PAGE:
The Reunification Express

The Reunification Express (now more commonly referred to as the “North-South Railway” outside of the tourist brochures) runs from Saigon to Hanoi – spanning 1,000 miles of beautiful pastureland, countryside and hilltops.

The railway was constructed in the thirties by French colonists, split in 1954 following the Geneva accords and remained as two separate rail systems until the end of the Vietnam war. In 1975 the two lines reunited and within a year the old route was put back into operation.

In order to book your tickets for this train you have to physically go to the station as there is no online ticket ordering service in operation yet. As the sleeper compartments usually get booked up a couple of days in advance, it can be a bit difficult to spontaneously travel onward (though there is usually room in the hard sleeper section which has as many as four bunks to a wall)! A slightly easier but more expensive way of going about booking is to go through an agency such as the efficient but expensive Vietnam Impressive (there are however many hotels and guesthouses that now offer train booking services and we found them to be cheaper). After our visa debacle at the Chinese embassy, we managed to find ourselves sleeper train tickets on the evening train out of Ho Chi Minh the next day. It was strange to think of this as the first train link in a continuous chain of connecting tracks that would eventually take us all the way back to London.

We were shown to our carriage by the attendant (each carriage has one) and after we tried to thank him in our broken Vietnamese he smiled before rushing back to his post at the carriage door. The interior of the cabins is basic but comfortable (and unlike the ‘plusher’ Chinese trains there were no television screens and sound systems so books and packs of cards came in very useful). The bottom bunks nearly always get booked up first as they are the most convenient during the day time, doubling up as basic sofas, having access to the table in the centre and enjoying the best views.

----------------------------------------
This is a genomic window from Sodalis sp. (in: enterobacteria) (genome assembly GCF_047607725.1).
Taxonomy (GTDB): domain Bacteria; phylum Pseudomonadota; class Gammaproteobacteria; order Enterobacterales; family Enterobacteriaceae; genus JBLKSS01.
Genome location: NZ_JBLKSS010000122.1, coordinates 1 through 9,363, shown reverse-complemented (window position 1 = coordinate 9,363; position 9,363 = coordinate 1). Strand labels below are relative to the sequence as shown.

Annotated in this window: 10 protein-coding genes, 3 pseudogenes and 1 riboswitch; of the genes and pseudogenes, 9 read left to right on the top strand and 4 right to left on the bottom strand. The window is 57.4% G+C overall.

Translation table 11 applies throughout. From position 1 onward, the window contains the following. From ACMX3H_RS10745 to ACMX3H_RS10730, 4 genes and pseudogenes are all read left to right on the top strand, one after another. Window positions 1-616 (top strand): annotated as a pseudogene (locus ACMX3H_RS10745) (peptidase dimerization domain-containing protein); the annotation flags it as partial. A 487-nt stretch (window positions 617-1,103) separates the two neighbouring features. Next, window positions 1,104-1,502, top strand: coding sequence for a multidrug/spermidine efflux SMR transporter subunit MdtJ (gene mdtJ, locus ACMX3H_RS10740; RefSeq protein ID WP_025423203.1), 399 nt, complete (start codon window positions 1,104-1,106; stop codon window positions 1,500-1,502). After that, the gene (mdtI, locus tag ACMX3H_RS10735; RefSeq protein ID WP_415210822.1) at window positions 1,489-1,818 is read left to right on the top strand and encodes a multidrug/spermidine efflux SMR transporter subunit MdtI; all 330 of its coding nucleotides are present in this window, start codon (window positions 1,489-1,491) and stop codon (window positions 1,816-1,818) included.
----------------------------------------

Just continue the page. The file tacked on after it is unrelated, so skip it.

As we had booked fairly late in the game for all of our train rides through Vietnam, we were on the top bunks both times but as the train from Ho Chi Minh to Danang and from Hue to Hanoi are both basically night trains, this wasn’t a problem. This was our first introduction to the standard 4-berth sleeper carriage (most of them built by German companies) which are used on many routes through Vietnam, China, Mongolia and Eastern Europe. Each one may have differing degrees of comfort but the layout is always the same and was to become very familiar over the coming months.

The train is a really fantastic way to travel as it offers a chance to bond with both locals and fellow travellers. Our first cabin companions were a brother and sister from Australia who had come to Vietnam on a spontaneous holiday with a view to getting some wardrobe items made up in Hoi An. We spent the evening playing cards and swapping travel stories before trying some local beer to help us get to bed. It was hot inside the cabin with our air vent missing a few nuts and bolts but the night passed quickly and as morning broke we were able to see beautiful pastures and rolling hills through the scratched window pane. Our second lot of fellow cabin occupants were a Vietnamese couple who were travelling with a large number of other family members, all dotted amongst the other carriages. There was a celebratory atmosphere as they began to unpack steaming flasks of tea and pots of noodles to share amongst themselves. The women started to gather in one carriage while the men congregated on chairs by the sink area, both parties soon deep in conversation and laughter. One of the women helped us map out the exact train route on a Palin-esque blow-up globe that we a had brought along as an illustrative tool to help explain our journey. Although there was a language barrier between us, we really appreciated being privy to what was essentially a family gathering taking place on a train and they were very generous with their delicious home made dishes, which made a diverting alternative from our own carry-on dinner of crackers and peanut butter.

The train journey through Vietnam is particularly beautiful and we could see why people found it so difficult when the line was deliberately attacked and blown up during the war and resulting unrest. It has slowly but surely been patched up, mended and ‘reunified’ so travellers and locals are once more able to wind their way through the communities and endless fields of egrets and scarecrows which snake all the way along the coast from Ho Chi Minh to Hanoi.

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